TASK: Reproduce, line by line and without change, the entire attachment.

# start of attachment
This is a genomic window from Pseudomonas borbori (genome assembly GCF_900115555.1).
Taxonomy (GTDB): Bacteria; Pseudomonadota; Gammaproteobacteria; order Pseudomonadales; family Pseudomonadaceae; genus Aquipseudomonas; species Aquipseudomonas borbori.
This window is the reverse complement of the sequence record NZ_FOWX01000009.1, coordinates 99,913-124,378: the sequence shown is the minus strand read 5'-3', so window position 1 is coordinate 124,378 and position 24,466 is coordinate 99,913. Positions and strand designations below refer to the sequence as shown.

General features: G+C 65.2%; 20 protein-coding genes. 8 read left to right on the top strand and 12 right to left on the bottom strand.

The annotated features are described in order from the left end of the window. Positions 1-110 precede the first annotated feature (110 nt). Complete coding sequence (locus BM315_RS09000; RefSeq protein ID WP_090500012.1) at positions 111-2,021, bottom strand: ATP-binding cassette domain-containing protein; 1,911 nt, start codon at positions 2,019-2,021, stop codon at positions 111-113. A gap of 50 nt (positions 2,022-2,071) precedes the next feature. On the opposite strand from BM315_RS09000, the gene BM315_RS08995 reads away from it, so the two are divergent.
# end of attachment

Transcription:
This is a genomic window from Pseudomonas borbori (genome assembly GCF_900115555.1).
Taxonomy (GTDB): Bacteria; Pseudomonadota; Gammaproteobacteria; order Pseudomonadales; family Pseudomonadaceae; genus Aquipseudomonas; species Aquipseudomonas borbori.
This window is the reverse complement of the sequence record NZ_FOWX01000009.1, coordinates 99,913-124,378: the sequence shown is the minus strand read 5'-3', so window position 1 is coordinate 124,378 and position 24,466 is coordinate 99,913. Positions and strand designations below refer to the sequence as shown.

General features: G+C 65.2%; 20 protein-coding genes. 8 read left to right on the top strand and 12 right to left on the bottom strand.

The annotated features are described in order from the left end of the window. Positions 1-110 precede the first annotated feature (110 nt). Complete coding sequence (locus BM315_RS09000; RefSeq protein ID WP_090500012.1) at positions 111-2,021, bottom strand: ATP-binding cassette domain-containing protein; 1,911 nt, start codon at positions 2,019-2,021, stop codon at positions 111-113. A gap of 50 nt (positions 2,022-2,071) precedes the next feature. On the opposite strand from BM315_RS09000, the gene BM315_RS08995 reads away from it, so the two are divergent.